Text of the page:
Your Quick Guide: Dental Fillings For Kids

Share on facebook
Share on twitter
Share on linkedin
Share on pinterest
Share on whatsapp
Share on skype
Share on telegram
Share on xing

Here at Kidsmile, one of the primary goals of your child’s dentists is to help prevent your child from developing cavities and tooth decays. As you know, children’s teeth, or baby teeth in general, are more permeable and softer than adult teeth. Because of these characteristics, baby teeth are more prone to cavities and tooth decay. When decay develops in your child’s tooth, that specific part of the tooth will need to be removed. This needs to be done to stop the decay from making any further damage to the tooth.

Regularly visiting your child’s dentist is key. By regularly visiting the dentist, we can examine your child’s teeth and overall dental progress. And if there are signs of initial tooth decay, the dentist can treat them early on. However, if your child develops cavities, a restorative treatment called dental filling may be performed. Dentists use fillings as the primary treatment because through dental fillings, the tooth structure can be restored to its original look, shape, and size.

Getting dental fillings as a treatment is relatively faster compared to other dental treatments. The actual procedure and recovery process for children is similar to that of adult patients. Dental fillings are not painful but the thought of getting one can make your child nervous and uneasy. The treatment requires a patient to sit still and this may pose a challenge to younger patients. That is why the pediatric dentist may recommend the use of sedation. The use of nitrous oxide as a sedation tool may be helpful to make your child more at ease and relaxed during the procedure. Do not worry as sedating your child is something that will be discussed with you by your pediatric dentist before the treatment.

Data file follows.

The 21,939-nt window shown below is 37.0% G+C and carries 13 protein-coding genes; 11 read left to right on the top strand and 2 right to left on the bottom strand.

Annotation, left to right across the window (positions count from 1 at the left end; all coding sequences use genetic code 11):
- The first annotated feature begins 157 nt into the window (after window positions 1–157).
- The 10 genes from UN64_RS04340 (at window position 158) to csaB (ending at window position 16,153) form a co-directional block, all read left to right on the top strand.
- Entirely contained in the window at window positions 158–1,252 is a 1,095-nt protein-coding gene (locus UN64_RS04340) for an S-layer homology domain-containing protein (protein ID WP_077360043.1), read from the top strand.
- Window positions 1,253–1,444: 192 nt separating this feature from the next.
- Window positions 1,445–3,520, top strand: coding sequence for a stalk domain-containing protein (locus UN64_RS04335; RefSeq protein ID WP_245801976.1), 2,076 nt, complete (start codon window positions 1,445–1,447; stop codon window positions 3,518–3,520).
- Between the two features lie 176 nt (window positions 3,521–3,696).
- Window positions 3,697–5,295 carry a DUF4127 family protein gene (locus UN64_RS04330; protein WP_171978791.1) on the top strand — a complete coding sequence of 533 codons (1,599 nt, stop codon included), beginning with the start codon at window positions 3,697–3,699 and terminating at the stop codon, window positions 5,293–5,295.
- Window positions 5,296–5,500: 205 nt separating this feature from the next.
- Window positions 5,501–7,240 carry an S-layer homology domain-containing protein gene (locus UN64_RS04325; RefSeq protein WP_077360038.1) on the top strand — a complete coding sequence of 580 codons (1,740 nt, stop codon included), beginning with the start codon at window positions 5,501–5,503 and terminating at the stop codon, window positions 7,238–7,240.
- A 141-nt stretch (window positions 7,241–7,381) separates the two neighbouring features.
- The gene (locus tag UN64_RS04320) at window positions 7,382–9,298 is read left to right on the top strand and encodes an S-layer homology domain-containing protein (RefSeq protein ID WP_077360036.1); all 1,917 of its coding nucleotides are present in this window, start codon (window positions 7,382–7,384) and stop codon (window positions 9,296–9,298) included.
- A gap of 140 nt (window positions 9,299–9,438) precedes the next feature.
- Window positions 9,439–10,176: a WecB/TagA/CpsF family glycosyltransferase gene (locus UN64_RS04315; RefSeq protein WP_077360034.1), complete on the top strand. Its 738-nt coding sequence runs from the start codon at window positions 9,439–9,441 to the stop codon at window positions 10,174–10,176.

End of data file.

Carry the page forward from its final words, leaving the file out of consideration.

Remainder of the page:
After sedation, the dentist will numb the specific tooth and gum area and remove the decayed portion. Then, the dentist will clean and dry the area before depositing the filling.

For the dental fillings that will be put in, your child can have either an amalgam filling or a composite filling. An amalgam filling is the more common silver-colored filling that we are accustomed too. However, silver fillings are noticeable and they tarnish. A composite filling is the tooth-colored filling that is more natural-looking and less noticeable. Both fillings work the same but composite fillings provide better oral aesthetics for your child.

Remember that tooth decay, if left untreated, can cause more problems and health issues to your child. Tooth decay can cause severe toothache and infection, permanent damage to the tooth, or even tooth loss. Socially, it can cause your child to be absent in school due to pain, poor sleep, and even speech problems.

Together, let us help your child have a healthy smile. Teach them proper oral hygiene and healthy eating. Simple steps like these will surely go a long way in establishing healthier and stronger teeth for your child.

Sources:

Health Effects of Dental Fillings in Children, National Institutes of Health https://www.nih.gov/news-events/nih-research-matters/health-effects-dental-fillings-children

Fillings in Baby Teeth: Are They Really Necessary?, Colgate https://www.colgate.com/en-us/oral-health/life-stages/infant-kids/fillings-in-baby-teeth-are-they-really-necessary

What is a Filling?, Colgate https://www.colgate.com/en-us/oral-health/procedures/fillings/what-is-a-filling

Share on facebook
Share on twitter
Share on linkedin
Share on pinterest
Share on whatsapp
Share on skype
Share on telegram
Share on xing